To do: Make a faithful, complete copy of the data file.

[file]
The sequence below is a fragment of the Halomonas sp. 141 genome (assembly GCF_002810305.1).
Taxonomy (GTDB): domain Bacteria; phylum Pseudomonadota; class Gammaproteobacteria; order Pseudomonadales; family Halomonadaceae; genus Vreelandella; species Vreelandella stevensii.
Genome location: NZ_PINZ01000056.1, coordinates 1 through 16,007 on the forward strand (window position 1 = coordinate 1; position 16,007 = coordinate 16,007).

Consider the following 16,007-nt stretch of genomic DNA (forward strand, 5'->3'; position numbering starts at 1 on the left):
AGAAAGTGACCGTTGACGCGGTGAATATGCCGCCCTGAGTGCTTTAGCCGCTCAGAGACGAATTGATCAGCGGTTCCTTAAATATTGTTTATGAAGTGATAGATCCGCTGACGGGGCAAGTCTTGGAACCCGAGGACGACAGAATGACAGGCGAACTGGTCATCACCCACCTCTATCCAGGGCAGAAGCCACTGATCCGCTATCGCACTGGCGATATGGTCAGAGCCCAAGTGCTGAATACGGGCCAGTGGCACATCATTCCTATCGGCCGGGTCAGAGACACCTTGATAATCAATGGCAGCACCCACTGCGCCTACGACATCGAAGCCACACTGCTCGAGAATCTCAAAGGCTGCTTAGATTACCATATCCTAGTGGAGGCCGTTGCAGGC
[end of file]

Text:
The sequence below is a fragment of the Halomonas sp. 141 genome (assembly GCF_002810305.1).
Taxonomy (GTDB): domain Bacteria; phylum Pseudomonadota; class Gammaproteobacteria; order Pseudomonadales; family Halomonadaceae; genus Vreelandella; species Vreelandella stevensii.
Genome location: NZ_PINZ01000056.1, coordinates 1 through 16,007 on the forward strand (window position 1 = coordinate 1; position 16,007 = coordinate 16,007).

Consider the following 16,007-nt stretch of genomic DNA (forward strand, 5'->3'; position numbering starts at 1 on the left):
AGAAAGTGACCGTTGACGCGGTGAATATGCCGCCCTGAGTGCTTTAGCCGCTCAGAGACGAATTGATCAGCGGTTCCTTAAATATTGTTTATGAAGTGATAGATCCGCTGACGGGGCAAGTCTTGGAACCCGAGGACGACAGAATGACAGGCGAACTGGTCATCACCCACCTCTATCCAGGGCAGAAGCCACTGATCCGCTATCGCACTGGCGATATGGTCAGAGCCCAAGTGCTGAATACGGGCCAGTGGCACATCATTCCTATCGGCCGGGTCAGAGACACCTTGATAATCAATGGCAGCACCCACTGCGCCTACGACATCGAAGCCACACTGCTCGAGAATCTCAAAGGCTGCTTAGATTACCATATCCTAGTGGAGGCCGTTGCAGGC